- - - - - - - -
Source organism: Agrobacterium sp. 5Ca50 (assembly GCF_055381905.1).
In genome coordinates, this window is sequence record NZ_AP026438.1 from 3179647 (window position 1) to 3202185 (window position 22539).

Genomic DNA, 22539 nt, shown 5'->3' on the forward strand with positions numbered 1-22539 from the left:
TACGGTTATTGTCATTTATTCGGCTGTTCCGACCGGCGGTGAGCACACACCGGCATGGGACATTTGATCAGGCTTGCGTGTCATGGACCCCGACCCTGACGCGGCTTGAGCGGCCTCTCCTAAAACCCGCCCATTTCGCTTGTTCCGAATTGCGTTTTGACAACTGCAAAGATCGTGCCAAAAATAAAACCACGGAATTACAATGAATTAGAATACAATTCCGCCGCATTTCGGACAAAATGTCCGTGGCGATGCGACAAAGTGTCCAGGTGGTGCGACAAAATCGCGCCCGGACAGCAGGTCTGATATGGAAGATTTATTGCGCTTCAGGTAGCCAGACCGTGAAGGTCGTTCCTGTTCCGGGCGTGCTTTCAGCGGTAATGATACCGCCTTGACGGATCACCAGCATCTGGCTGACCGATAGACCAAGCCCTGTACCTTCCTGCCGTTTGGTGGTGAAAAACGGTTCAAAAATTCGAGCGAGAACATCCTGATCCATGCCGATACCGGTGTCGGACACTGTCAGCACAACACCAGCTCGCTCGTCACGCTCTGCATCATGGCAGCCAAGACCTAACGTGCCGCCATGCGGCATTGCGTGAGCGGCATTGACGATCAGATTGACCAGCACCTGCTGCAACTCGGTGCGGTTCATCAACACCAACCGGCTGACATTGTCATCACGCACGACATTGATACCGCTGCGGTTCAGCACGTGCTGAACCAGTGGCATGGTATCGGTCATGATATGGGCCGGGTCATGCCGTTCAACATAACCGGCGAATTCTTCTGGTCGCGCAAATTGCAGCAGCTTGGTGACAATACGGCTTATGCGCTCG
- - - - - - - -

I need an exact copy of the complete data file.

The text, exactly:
Source organism: Agrobacterium sp. 5Ca50 (assembly GCF_055381905.1).
In genome coordinates, this window is sequence record NZ_AP026438.1 from 3179647 (window position 1) to 3202185 (window position 22539).

Genomic DNA, 22539 nt, shown 5'->3' on the forward strand with positions numbered 1-22539 from the left:
TACGGTTATTGTCATTTATTCGGCTGTTCCGACCGGCGGTGAGCACACACCGGCATGGGACATTTGATCAGGCTTGCGTGTCATGGACCCCGACCCTGACGCGGCTTGAGCGGCCTCTCCTAAAACCCGCCCATTTCGCTTGTTCCGAATTGCGTTTTGACAACTGCAAAGATCGTGCCAAAAATAAAACCACGGAATTACAATGAATTAGAATACAATTCCGCCGCATTTCGGACAAAATGTCCGTGGCGATGCGACAAAGTGTCCAGGTGGTGCGACAAAATCGCGCCCGGACAGCAGGTCTGATATGGAAGATTTATTGCGCTTCAGGTAGCCAGACCGTGAAGGTCGTTCCTGTTCCGGGCGTGCTTTCAGCGGTAATGATACCGCCTTGACGGATCACCAGCATCTGGCTGACCGATAGACCAAGCCCTGTACCTTCCTGCCGTTTGGTGGTGAAAAACGGTTCAAAAATTCGAGCGAGAACATCCTGATCCATGCCGATACCGGTGTCGGACACTGTCAGCACAACACCAGCTCGCTCGTCACGCTCTGCATCATGGCAGCCAAGACCTAACGTGCCGCCATGCGGCATTGCGTGAGCGGCATTGACGATCAGATTGACCAGCACCTGCTGCAACTCGGTGCGGTTCATCAACACCAACCGGCTGACATTGTCATCACGCACGACATTGATACCGCTGCGGTTCAGCACGTGCTGAACCAGTGGCATGGTATCGGTCATGATATGGGCCGGGTCATGCCGTTCAACATAACCGGCGAATTCTTCTGGTCGCGCAAATTGCAGCAGCTTGGTGACAATACGGCTTATGCGCTCG